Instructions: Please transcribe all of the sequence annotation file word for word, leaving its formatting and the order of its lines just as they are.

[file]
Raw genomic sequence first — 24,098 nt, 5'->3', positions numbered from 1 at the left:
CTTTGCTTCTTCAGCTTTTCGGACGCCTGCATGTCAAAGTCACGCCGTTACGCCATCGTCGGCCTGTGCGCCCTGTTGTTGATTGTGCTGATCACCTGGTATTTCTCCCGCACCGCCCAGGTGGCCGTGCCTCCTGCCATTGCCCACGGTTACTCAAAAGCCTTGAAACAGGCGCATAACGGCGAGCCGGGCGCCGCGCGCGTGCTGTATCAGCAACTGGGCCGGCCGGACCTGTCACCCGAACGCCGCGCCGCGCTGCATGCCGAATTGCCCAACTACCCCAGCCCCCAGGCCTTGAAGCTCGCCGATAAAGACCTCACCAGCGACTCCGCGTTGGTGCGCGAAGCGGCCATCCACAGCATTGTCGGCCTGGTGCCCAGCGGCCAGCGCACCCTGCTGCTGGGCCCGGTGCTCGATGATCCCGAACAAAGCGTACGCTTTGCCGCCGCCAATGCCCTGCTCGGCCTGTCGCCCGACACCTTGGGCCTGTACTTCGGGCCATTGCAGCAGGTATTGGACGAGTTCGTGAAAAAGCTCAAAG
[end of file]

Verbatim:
Raw genomic sequence first — 24,098 nt, 5'->3', positions numbered from 1 at the left:
CTTTGCTTCTTCAGCTTTTCGGACGCCTGCATGTCAAAGTCACGCCGTTACGCCATCGTCGGCCTGTGCGCCCTGTTGTTGATTGTGCTGATCACCTGGTATTTCTCCCGCACCGCCCAGGTGGCCGTGCCTCCTGCCATTGCCCACGGTTACTCAAAAGCCTTGAAACAGGCGCATAACGGCGAGCCGGGCGCCGCGCGCGTGCTGTATCAGCAACTGGGCCGGCCGGACCTGTCACCCGAACGCCGCGCCGCGCTGCATGCCGAATTGCCCAACTACCCCAGCCCCCAGGCCTTGAAGCTCGCCGATAAAGACCTCACCAGCGACTCCGCGTTGGTGCGCGAAGCGGCCATCCACAGCATTGTCGGCCTGGTGCCCAGCGGCCAGCGCACCCTGCTGCTGGGCCCGGTGCTCGATGATCCCGAACAAAGCGTACGCTTTGCCGCCGCCAATGCCCTGCTCGGCCTGTCGCCCGACACCTTGGGCCTGTACTTCGGGCCATTGCAGCAGGTATTGGACGAGTTCGTGAAAAAGCTCAAAG